Lastly, go watch some videos on Youtube about flight training such as FlightChops.
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Re: Remembering PPL and CPL theory

#5 Post by photofly » Fri Sep 29, 2017 10:55 am

like calculating cloud bases and temperatures aloft with the DALR and the SALR just as an example
Well if that's what you learned to do, you were lied to. You can't calculate cloud bases and temperatures aloft like that. Score nil points for lousy meteorology training. No wonder you can't be bothered to remember it, when it's false information.
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Re: Remembering PPL and CPL theory

#6 Post by Big Pistons Forever » Fri Sep 29, 2017 5:39 pm

youhavecontrol wrote:
With experience, you learn what you need to memorize very fast, and the rest, you learn where to find it and what resources to look in in.
.
Very true and the mark of a good instructor is knowing the difference between "info you must know by memory" and "info you must know where to find"
I have to renew my Class 2 license next year, and I'm not looking forward to memorizing all the hourly requirements and privileges for each license. ..it's a funny thing to memorize when you can just look it up in the CARS immediately and most schools have a chart printed with all the requirements that you can just glance at. It's not like I have Commercial Helicopter pilots bursting in the door demanding instantly to know how many hours of ground school they need for their Airplane CPL licenses...but according to TC, that's a memory item worthy of being asked
Nowhere in the Instructor Flight Test Guide does it say you have to memorize the CAR's. Knowing where to look in the CAR's is, however an important skill for the instructor and in my experience often a weak area.
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Re: Remembering PPL and CPL theory

#7 Post by youhavecontrol » Fri Sep 29, 2017 9:32 pm

Big Pistons Forever wrote: Nowhere in the Instructor Flight Test Guide does it say you have to memorize the CAR's. Knowing where to look in the CAR's is, however an important skill for the instructor and in my experience often a weak area.
Thankfully that's true of the flight test guide, but the written test does ask some crazy stuff. On the AIRAT, I was literally asked to recall, by memory, how much of the Commercial Aeroplane ground school an already certified Commercial Helicopter pilot was exempt from taking.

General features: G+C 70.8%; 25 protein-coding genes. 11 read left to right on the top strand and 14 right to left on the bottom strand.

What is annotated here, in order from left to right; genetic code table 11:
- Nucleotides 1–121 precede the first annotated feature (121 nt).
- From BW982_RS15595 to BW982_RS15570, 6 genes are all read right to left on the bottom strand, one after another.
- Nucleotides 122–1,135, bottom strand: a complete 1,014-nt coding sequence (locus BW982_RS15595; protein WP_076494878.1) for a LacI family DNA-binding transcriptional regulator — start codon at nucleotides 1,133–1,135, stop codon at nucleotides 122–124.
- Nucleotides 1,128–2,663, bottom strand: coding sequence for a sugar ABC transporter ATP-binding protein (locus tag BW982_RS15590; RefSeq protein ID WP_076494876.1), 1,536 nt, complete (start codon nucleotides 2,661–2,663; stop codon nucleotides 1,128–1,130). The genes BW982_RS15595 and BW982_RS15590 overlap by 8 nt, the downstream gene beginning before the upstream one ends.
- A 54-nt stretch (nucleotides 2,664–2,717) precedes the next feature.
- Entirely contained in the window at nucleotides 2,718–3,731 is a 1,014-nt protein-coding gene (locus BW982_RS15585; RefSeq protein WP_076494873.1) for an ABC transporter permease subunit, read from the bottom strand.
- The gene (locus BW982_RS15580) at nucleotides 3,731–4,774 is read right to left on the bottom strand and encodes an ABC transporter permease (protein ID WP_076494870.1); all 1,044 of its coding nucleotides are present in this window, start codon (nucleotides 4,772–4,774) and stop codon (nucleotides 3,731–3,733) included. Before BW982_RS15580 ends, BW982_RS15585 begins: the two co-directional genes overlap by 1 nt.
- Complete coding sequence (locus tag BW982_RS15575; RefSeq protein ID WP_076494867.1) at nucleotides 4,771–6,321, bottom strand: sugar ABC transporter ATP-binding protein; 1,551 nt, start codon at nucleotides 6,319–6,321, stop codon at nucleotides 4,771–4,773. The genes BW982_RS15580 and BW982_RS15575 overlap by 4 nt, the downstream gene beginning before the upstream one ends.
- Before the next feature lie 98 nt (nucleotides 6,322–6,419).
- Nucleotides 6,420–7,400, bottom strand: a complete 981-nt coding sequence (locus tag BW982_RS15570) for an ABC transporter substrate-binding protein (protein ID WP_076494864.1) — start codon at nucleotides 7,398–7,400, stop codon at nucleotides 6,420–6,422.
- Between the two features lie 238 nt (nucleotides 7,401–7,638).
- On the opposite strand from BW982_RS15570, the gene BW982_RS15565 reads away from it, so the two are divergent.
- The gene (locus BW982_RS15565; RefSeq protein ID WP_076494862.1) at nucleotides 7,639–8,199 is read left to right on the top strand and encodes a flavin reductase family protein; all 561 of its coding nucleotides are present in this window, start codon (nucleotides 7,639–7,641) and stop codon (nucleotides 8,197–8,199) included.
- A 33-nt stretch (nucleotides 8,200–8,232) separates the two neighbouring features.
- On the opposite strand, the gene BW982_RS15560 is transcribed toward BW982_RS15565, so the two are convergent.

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Re: Remembering PPL and CPL theory

#8 Post by photofly » Sun Oct 01, 2017 5:22 am

If you had to memorize that detail once, hopefully you’ll always remember that there *is* a CPL(A) ground school credit for CPL(H) holders, and where to find it :)
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Re: Remembering PPL and CPL theory

#9 Post by HansDietrich » Tue Oct 10, 2017 12:09 pm

You def. forget things that you don't use on a daily basis. I can't remember the last time I had to calculate a cloud base while flying the line... (wait.. yeah I remember.... NEVER).

Other things, you remember quite well and it becomes ingrained. You use it every day.

If I had to pass my CPL written again, I'd probably do pretty well, though I'm not sure about the Air Law portion. :D
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Re: Remembering PPL and CPL theory

#10 Post by photofly » Tue Oct 10, 2017 3:20 pm

Someone ought to tell Environment Canada that you can calculate cloud bases. Then we can get rid of all those expensive ceilometers, observers, maybe even some supercomputers. We could replace approach criteria with temperature measurements too.
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Re: Remembering PPL and CPL theory

#11 Post by ant_321 » Wed Oct 11, 2017 8:01 am

I wrote my CPL exam about 6 years ago. Until recently I thought I could probably write the exam and pass, until I helped someone studying for theirs. So much useless information that you will never use in real life. That being said, I don't think it would take much studying to get up to snuff again.